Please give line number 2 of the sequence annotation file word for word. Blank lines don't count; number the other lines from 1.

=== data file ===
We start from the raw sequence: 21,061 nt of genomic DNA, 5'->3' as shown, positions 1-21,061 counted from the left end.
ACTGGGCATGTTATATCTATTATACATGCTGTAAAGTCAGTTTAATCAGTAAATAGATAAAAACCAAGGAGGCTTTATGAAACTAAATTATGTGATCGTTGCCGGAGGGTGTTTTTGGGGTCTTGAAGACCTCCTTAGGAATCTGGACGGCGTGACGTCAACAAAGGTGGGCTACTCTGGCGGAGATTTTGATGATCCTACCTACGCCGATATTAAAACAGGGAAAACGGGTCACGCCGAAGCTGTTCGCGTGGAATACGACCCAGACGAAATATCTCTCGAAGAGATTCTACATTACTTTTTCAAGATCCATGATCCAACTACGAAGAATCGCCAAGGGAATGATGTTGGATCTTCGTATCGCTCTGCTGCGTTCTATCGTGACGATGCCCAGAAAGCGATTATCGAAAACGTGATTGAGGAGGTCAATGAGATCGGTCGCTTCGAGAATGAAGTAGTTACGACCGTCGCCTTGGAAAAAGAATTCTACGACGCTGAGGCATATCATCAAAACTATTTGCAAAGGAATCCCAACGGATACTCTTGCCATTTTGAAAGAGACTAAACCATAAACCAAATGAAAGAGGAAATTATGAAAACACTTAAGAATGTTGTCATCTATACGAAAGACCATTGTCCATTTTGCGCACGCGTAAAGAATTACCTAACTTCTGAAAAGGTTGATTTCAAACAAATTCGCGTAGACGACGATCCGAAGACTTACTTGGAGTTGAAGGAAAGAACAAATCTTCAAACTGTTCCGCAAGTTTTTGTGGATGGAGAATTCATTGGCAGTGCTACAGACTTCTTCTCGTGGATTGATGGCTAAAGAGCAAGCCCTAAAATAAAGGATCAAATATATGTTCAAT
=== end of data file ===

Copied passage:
ACTGGGCATGTTATATCTATTATACATGCTGTAAAGTCAGTTTAATCAGTAAATAGATAAAAACCAAGGAGGCTTTATGAAACTAAATTATGTGATCGTTGCCGGAGGGTGTTTTTGGGGTCTTGAAGACCTCCTTAGGAATCTGGACGGCGTGACGTCAACAAAGGTGGGCTACTCTGGCGGAGATTTTGATGATCCTACCTACGCCGATATTAAAACAGGGAAAACGGGTCACGCCGAAGCTGTTCGCGTGGAATACGACCCAGACGAAATATCTCTCGAAGAGATTCTACATTACTTTTTCAAGATCCATGATCCAACTACGAAGAATCGCCAAGGGAATGATGTTGGATCTTCGTATCGCTCTGCTGCGTTCTATCGTGACGATGCCCAGAAAGCGATTATCGAAAACGTGATTGAGGAGGTCAATGAGATCGGTCGCTTCGAGAATGAAGTAGTTACGACCGTCGCCTTGGAAAAAGAATTCTACGACGCTGAGGCATATCATCAAAACTATTTGCAAAGGAATCCCAACGGATACTCTTGCCATTTTGAAAGAGACTAAACCATAAACCAAATGAAAGAGGAAATTATGAAAACACTTAAGAATGTTGTCATCTATACGAAAGACCATTGTCCATTTTGCGCACGCGTAAAGAATTACCTAACTTCTGAAAAGGTTGATTTCAAACAAATTCGCGTAGACGACGATCCGAAGACTTACTTGGAGTTGAAGGAAAGAACAAATCTTCAAACTGTTCCGCAAGTTTTTGTGGATGGAGAATTCATTGGCAGTGCTACAGACTTCTTCTCGTGGATTGATGGCTAAAGAGCAAGCCCTAAAATAAAGGATCAAATATATGTTCAAT